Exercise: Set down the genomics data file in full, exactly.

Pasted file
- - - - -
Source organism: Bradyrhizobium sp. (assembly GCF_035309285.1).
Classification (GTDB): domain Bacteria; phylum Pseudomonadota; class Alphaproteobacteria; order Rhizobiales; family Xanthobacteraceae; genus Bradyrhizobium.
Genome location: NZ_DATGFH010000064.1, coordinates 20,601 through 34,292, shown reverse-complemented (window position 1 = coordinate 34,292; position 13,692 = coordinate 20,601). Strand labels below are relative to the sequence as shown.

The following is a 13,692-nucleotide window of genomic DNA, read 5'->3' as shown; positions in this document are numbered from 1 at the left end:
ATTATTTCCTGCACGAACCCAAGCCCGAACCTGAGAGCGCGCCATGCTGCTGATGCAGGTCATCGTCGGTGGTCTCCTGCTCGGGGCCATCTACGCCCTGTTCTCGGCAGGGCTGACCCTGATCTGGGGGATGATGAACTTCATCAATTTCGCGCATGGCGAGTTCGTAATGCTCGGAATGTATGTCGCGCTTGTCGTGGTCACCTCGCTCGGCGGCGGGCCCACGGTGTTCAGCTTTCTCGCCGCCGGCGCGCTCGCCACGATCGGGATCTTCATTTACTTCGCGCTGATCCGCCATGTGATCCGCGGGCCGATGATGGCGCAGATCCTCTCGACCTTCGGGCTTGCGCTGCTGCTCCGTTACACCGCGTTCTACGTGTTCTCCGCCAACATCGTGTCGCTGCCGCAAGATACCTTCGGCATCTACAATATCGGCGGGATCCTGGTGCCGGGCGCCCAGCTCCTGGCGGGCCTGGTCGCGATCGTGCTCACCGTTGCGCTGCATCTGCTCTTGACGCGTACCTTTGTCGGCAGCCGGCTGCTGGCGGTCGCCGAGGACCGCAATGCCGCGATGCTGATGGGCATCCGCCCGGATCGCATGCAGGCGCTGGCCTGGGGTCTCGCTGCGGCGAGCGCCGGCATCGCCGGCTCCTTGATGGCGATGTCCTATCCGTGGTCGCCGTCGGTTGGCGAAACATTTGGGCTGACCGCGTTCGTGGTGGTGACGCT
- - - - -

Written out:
Source organism: Bradyrhizobium sp. (assembly GCF_035309285.1).
Classification (GTDB): domain Bacteria; phylum Pseudomonadota; class Alphaproteobacteria; order Rhizobiales; family Xanthobacteraceae; genus Bradyrhizobium.
Genome location: NZ_DATGFH010000064.1, coordinates 20,601 through 34,292, shown reverse-complemented (window position 1 = coordinate 34,292; position 13,692 = coordinate 20,601). Strand labels below are relative to the sequence as shown.

The following is a 13,692-nucleotide window of genomic DNA, read 5'->3' as shown; positions in this document are numbered from 1 at the left end:
ATTATTTCCTGCACGAACCCAAGCCCGAACCTGAGAGCGCGCCATGCTGCTGATGCAGGTCATCGTCGGTGGTCTCCTGCTCGGGGCCATCTACGCCCTGTTCTCGGCAGGGCTGACCCTGATCTGGGGGATGATGAACTTCATCAATTTCGCGCATGGCGAGTTCGTAATGCTCGGAATGTATGTCGCGCTTGTCGTGGTCACCTCGCTCGGCGGCGGGCCCACGGTGTTCAGCTTTCTCGCCGCCGGCGCGCTCGCCACGATCGGGATCTTCATTTACTTCGCGCTGATCCGCCATGTGATCCGCGGGCCGATGATGGCGCAGATCCTCTCGACCTTCGGGCTTGCGCTGCTGCTCCGTTACACCGCGTTCTACGTGTTCTCCGCCAACATCGTGTCGCTGCCGCAAGATACCTTCGGCATCTACAATATCGGCGGGATCCTGGTGCCGGGCGCCCAGCTCCTGGCGGGCCTGGTCGCGATCGTGCTCACCGTTGCGCTGCATCTGCTCTTGACGCGTACCTTTGTCGGCAGCCGGCTGCTGGCGGTCGCCGAGGACCGCAATGCCGCGATGCTGATGGGCATCCGCCCGGATCGCATGCAGGCGCTGGCCTGGGGTCTCGCTGCGGCGAGCGCCGGCATCGCCGGCTCCTTGATGGCGATGTCCTATCCGTGGTCGCCGTCGGTTGGCGAAACATTTGGGCTGACCGCGTTCGTGGTGGTGACGCT